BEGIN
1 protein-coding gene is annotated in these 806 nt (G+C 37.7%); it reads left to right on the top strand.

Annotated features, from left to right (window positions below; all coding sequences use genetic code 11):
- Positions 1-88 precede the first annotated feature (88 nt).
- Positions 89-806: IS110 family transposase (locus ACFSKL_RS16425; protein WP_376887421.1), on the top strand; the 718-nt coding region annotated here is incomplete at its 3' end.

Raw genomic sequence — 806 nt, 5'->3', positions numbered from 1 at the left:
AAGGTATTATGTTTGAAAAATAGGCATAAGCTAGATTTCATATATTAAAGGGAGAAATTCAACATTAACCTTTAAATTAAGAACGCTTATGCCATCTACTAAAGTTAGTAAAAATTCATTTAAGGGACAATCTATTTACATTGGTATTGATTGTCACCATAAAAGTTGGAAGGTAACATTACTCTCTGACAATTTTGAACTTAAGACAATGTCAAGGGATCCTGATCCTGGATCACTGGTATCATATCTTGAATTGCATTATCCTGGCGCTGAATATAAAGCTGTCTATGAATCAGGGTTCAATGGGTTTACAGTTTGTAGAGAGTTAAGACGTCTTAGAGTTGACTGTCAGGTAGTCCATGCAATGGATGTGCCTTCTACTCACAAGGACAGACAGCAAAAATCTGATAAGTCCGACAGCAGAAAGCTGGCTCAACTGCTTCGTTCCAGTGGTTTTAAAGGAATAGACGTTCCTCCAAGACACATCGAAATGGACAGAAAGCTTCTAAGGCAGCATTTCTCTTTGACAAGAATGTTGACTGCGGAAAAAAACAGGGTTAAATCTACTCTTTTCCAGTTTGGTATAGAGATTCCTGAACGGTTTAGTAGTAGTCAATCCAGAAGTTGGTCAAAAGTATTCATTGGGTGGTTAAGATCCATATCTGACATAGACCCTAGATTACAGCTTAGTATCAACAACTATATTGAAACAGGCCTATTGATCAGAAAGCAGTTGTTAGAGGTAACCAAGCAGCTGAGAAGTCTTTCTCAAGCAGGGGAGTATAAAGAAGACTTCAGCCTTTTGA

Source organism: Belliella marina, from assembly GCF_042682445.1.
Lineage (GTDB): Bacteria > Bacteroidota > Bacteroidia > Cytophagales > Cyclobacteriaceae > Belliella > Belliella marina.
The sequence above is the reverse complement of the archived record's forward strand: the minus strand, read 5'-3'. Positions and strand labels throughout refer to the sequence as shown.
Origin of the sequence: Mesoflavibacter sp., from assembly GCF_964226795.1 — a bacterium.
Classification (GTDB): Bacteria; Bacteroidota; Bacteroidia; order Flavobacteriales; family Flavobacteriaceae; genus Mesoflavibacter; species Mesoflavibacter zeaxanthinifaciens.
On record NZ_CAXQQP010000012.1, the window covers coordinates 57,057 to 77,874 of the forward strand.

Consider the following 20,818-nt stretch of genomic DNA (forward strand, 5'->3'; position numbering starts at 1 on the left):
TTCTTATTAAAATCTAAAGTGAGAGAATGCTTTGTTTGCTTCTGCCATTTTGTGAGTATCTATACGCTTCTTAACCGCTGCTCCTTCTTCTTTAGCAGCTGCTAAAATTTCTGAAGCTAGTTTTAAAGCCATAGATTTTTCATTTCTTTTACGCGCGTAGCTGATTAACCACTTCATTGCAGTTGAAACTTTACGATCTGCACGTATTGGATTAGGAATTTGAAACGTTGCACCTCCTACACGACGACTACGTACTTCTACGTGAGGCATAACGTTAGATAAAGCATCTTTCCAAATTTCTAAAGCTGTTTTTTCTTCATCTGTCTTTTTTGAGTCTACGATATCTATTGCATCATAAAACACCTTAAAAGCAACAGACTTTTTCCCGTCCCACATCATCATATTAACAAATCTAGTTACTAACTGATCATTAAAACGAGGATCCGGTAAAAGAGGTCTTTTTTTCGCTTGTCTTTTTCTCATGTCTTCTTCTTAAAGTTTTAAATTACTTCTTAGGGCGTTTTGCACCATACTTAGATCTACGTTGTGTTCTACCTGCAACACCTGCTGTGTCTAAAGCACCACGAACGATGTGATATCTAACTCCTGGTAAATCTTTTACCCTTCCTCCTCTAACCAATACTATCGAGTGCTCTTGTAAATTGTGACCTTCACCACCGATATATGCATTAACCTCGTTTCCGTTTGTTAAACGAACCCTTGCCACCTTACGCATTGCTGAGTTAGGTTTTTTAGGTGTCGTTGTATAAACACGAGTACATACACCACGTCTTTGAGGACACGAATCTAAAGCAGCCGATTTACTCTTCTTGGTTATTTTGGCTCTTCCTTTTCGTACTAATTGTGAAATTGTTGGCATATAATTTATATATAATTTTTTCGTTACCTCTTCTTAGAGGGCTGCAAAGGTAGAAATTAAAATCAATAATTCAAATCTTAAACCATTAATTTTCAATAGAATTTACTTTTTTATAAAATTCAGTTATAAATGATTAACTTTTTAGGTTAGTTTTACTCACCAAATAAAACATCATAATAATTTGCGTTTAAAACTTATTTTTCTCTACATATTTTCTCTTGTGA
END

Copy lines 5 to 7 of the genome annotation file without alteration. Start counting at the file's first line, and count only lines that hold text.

Raw genomic sequence — 806 nt, 5'->3', positions numbered from 1 at the left:
AAGGTATTATGTTTGAAAAATAGGCATAAGCTAGATTTCATATATTAAAGGGAGAAATTCAACATTAACCTTTAAATTAAGAACGCTTATGCCATCTACTAAAGTTAGTAAAAATTCATTTAAGGGACAATCTATTTACATTGGTATTGATTGTCACCATAAAAGTTGGAAGGTAACATTACTCTCTGACAATTTTGAACTTAAGACAATGTCAAGGGATCCTGATCCTGGATCACTGGTATCATATCTTGAATTGCATTATCCTGGCGCTGAATATAAAGCTGTCTATGAATCAGGGTTCAATGGGTTTACAGTTTGTAGAGAGTTAAGACGTCTTAGAGTTGACTGTCAGGTAGTCCATGCAATGGATGTGCCTTCTACTCACAAGGACAGACAGCAAAAATCTGATAAGTCCGACAGCAGAAAGCTGGCTCAACTGCTTCGTTCCAGTGGTTTTAAAGGAATAGACGTTCCTCCAAGACACATCGAAATGGACAGAAAGCTTCTAAGGCAGCATTTCTCTTTGACAAGAATGTTGACTGCGGAAAAAAACAGGGTTAAATCTACTCTTTTCCAGTTTGGTATAGAGATTCCTGAACGGTTTAGTAGTAGTCAATCCAGAAGTTGGTCAAAAGTATTCATTGGGTGGTTAAGATCCATATCTGACATAGACCCTAGATTACAGCTTAGTATCAACAACTATATTGAAACAGGCCTATTGATCAGAAAGCAGTTGTTAGAGGTAACCAAGCAGCTGAGAAGTCTTTCTCAAGCAGGGGAGTATAAAGAAGACTTCAGCCTTTTGA

Source organism: Belliella marina, from assembly GCF_042682445.1.